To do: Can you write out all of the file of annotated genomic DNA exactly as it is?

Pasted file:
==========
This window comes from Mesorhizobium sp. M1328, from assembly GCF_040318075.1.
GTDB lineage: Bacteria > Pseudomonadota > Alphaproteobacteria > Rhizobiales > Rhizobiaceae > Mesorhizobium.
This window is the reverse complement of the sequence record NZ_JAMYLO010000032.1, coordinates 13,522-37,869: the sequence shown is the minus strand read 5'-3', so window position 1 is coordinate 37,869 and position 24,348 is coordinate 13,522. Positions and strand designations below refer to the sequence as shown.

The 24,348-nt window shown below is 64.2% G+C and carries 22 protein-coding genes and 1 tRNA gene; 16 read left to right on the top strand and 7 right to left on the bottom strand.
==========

This window comes from Mesorhizobium sp. M1328, from assembly GCF_040318075.1.
GTDB lineage: Bacteria > Pseudomonadota > Alphaproteobacteria > Rhizobiales > Rhizobiaceae > Mesorhizobium.
This window is the reverse complement of the sequence record NZ_JAMYLO010000032.1, coordinates 13,522-37,869: the sequence shown is the minus strand read 5'-3', so window position 1 is coordinate 37,869 and position 24,348 is coordinate 13,522. Positions and strand designations below refer to the sequence as shown.

The 24,348-nt window shown below is 64.2% G+C and carries 22 protein-coding genes and 1 tRNA gene; 16 read left to right on the top strand and 7 right to left on the bottom strand.